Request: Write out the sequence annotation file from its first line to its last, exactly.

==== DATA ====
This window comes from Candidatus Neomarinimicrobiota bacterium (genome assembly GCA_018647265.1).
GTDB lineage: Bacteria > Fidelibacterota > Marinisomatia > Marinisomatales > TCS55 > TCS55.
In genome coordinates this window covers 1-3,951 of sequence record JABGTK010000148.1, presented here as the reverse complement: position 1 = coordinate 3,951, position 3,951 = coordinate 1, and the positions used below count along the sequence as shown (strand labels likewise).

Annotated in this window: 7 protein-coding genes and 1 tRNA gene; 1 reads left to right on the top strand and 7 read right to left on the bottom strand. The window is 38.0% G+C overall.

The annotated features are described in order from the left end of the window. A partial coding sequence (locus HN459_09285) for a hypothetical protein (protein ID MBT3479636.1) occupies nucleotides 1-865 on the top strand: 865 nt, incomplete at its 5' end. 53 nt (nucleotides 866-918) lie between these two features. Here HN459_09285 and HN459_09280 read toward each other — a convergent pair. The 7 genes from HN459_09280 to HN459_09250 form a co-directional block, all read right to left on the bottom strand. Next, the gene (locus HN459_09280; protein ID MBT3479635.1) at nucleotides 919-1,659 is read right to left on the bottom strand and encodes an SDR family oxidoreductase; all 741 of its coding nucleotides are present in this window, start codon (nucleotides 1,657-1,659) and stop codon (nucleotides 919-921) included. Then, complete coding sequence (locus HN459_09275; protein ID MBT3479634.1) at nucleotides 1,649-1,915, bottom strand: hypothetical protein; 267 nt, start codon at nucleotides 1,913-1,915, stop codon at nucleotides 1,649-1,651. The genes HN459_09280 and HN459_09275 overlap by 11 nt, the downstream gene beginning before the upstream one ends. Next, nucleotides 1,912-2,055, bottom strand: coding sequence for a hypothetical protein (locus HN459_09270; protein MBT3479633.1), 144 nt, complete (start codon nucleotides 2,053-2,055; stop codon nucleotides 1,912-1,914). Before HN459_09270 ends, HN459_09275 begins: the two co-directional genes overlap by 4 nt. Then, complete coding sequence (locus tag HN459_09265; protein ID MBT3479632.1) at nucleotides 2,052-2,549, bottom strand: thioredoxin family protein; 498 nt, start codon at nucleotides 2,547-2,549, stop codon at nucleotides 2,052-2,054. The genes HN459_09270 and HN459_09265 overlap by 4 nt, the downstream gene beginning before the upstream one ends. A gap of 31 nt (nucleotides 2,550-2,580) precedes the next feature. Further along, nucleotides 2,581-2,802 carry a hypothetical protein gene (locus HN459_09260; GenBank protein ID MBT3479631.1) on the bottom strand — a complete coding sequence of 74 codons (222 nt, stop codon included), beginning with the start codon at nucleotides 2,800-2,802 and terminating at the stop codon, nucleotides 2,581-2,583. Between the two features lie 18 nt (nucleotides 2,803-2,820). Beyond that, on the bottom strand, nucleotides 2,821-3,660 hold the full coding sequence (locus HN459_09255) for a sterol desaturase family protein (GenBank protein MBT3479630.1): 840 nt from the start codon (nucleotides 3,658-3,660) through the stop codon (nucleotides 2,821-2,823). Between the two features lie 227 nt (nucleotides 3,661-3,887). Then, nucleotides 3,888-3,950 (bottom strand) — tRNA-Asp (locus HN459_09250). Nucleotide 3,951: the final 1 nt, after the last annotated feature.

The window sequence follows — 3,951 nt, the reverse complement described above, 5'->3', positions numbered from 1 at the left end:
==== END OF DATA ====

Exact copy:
This window comes from Candidatus Neomarinimicrobiota bacterium (genome assembly GCA_018647265.1).
GTDB lineage: Bacteria > Fidelibacterota > Marinisomatia > Marinisomatales > TCS55 > TCS55.
In genome coordinates this window covers 1-3,951 of sequence record JABGTK010000148.1, presented here as the reverse complement: position 1 = coordinate 3,951, position 3,951 = coordinate 1, and the positions used below count along the sequence as shown (strand labels likewise).

Annotated in this window: 7 protein-coding genes and 1 tRNA gene; 1 reads left to right on the top strand and 7 read right to left on the bottom strand. The window is 38.0% G+C overall.

The annotated features are described in order from the left end of the window. A partial coding sequence (locus HN459_09285) for a hypothetical protein (protein ID MBT3479636.1) occupies nucleotides 1-865 on the top strand: 865 nt, incomplete at its 5' end. 53 nt (nucleotides 866-918) lie between these two features. Here HN459_09285 and HN459_09280 read toward each other — a convergent pair. The 7 genes from HN459_09280 to HN459_09250 form a co-directional block, all read right to left on the bottom strand. Next, the gene (locus HN459_09280; protein ID MBT3479635.1) at nucleotides 919-1,659 is read right to left on the bottom strand and encodes an SDR family oxidoreductase; all 741 of its coding nucleotides are present in this window, start codon (nucleotides 1,657-1,659) and stop codon (nucleotides 919-921) included. Then, complete coding sequence (locus HN459_09275; protein ID MBT3479634.1) at nucleotides 1,649-1,915, bottom strand: hypothetical protein; 267 nt, start codon at nucleotides 1,913-1,915, stop codon at nucleotides 1,649-1,651. The genes HN459_09280 and HN459_09275 overlap by 11 nt, the downstream gene beginning before the upstream one ends. Next, nucleotides 1,912-2,055, bottom strand: coding sequence for a hypothetical protein (locus HN459_09270; protein MBT3479633.1), 144 nt, complete (start codon nucleotides 2,053-2,055; stop codon nucleotides 1,912-1,914). Before HN459_09270 ends, HN459_09275 begins: the two co-directional genes overlap by 4 nt. Then, complete coding sequence (locus tag HN459_09265; protein ID MBT3479632.1) at nucleotides 2,052-2,549, bottom strand: thioredoxin family protein; 498 nt, start codon at nucleotides 2,547-2,549, stop codon at nucleotides 2,052-2,054. The genes HN459_09270 and HN459_09265 overlap by 4 nt, the downstream gene beginning before the upstream one ends. A gap of 31 nt (nucleotides 2,550-2,580) precedes the next feature. Further along, nucleotides 2,581-2,802 carry a hypothetical protein gene (locus HN459_09260; GenBank protein ID MBT3479631.1) on the bottom strand — a complete coding sequence of 74 codons (222 nt, stop codon included), beginning with the start codon at nucleotides 2,800-2,802 and terminating at the stop codon, nucleotides 2,581-2,583. Between the two features lie 18 nt (nucleotides 2,803-2,820). Beyond that, on the bottom strand, nucleotides 2,821-3,660 hold the full coding sequence (locus HN459_09255) for a sterol desaturase family protein (GenBank protein MBT3479630.1): 840 nt from the start codon (nucleotides 3,658-3,660) through the stop codon (nucleotides 2,821-2,823). Between the two features lie 227 nt (nucleotides 3,661-3,887). Then, nucleotides 3,888-3,950 (bottom strand) — tRNA-Asp (locus HN459_09250). Nucleotide 3,951: the final 1 nt, after the last annotated feature.

The window sequence follows — 3,951 nt, the reverse complement described above, 5'->3', positions numbered from 1 at the left end: